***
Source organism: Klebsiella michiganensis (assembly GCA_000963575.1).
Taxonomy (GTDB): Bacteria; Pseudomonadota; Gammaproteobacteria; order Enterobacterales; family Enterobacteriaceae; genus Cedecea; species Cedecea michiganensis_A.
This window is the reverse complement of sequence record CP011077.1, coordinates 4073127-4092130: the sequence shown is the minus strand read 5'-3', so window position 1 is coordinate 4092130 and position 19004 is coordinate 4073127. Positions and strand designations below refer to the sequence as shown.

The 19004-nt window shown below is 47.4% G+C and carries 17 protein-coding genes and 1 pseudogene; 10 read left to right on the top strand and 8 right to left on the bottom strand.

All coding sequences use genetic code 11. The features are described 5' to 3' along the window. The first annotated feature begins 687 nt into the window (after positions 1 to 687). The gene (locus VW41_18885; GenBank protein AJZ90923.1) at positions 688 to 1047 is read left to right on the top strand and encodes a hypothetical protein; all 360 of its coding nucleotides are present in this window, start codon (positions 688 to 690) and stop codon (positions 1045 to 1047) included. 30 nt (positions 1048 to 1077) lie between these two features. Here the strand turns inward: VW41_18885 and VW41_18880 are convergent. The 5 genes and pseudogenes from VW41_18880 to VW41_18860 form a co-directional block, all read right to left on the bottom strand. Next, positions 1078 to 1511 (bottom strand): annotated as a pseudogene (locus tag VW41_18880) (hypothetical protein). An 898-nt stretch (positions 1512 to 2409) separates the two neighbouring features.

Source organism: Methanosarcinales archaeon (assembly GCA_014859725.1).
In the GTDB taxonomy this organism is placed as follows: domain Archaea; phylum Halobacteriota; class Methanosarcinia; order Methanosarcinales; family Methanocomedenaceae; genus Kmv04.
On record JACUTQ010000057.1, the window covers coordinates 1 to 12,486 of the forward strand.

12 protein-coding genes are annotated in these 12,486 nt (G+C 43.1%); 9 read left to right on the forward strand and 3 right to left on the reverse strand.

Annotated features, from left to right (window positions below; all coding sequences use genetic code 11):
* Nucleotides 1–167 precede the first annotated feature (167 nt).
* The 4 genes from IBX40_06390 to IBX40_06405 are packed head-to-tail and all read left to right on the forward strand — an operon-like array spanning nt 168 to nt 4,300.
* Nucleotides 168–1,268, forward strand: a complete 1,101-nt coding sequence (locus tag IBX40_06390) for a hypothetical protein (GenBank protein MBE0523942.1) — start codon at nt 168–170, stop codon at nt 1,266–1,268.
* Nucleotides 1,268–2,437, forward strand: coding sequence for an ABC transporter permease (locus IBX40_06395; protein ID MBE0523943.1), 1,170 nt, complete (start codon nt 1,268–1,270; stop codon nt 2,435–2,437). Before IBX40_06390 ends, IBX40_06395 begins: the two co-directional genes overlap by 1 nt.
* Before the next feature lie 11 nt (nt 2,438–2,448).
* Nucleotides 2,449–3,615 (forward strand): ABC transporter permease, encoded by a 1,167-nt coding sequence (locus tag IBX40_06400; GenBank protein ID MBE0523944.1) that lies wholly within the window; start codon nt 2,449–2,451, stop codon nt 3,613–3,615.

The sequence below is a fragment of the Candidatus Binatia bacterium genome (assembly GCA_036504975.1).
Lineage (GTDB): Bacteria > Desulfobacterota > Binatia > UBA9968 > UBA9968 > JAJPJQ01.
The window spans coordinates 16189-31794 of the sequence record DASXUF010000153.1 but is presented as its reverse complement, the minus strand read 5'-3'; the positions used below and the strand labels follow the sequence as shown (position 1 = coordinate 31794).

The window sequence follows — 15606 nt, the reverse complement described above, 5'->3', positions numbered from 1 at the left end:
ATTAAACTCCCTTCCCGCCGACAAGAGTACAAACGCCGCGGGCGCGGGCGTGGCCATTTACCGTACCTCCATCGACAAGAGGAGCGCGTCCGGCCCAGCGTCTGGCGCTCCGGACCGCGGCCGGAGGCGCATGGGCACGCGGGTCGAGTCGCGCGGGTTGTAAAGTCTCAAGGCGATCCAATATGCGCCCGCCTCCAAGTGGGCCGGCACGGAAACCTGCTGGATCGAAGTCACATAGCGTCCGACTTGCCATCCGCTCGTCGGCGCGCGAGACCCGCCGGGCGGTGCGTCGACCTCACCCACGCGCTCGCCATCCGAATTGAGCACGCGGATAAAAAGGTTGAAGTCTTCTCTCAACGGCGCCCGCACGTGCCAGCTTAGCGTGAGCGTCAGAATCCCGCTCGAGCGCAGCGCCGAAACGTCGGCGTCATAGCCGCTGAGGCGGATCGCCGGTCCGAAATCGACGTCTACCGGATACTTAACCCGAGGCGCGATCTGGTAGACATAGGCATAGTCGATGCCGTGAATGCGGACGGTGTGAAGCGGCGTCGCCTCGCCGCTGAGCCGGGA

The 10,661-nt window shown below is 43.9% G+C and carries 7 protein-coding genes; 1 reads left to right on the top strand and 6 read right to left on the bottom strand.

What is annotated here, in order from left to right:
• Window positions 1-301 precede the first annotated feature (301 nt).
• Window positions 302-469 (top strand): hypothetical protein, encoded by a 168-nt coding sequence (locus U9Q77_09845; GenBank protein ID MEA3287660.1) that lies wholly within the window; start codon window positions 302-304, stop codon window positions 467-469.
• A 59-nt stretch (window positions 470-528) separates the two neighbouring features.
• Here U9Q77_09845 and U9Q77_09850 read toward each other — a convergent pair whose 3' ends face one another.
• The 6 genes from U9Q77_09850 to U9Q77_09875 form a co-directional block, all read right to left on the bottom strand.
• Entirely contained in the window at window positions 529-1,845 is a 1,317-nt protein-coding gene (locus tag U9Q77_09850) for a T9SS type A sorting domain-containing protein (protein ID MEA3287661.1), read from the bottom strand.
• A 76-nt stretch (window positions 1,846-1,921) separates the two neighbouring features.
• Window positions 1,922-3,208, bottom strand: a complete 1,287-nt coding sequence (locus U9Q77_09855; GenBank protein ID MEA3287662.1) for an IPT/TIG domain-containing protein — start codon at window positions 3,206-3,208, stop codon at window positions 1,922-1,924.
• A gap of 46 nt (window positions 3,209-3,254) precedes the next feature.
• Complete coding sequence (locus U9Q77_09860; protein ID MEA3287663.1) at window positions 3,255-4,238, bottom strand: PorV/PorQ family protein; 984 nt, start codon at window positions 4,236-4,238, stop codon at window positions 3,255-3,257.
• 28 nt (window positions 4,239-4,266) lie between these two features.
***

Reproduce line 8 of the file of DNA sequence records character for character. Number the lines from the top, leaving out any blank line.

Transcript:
On record JACUTQ010000057.1, the window covers coordinates 1 to 12,486 of the forward strand.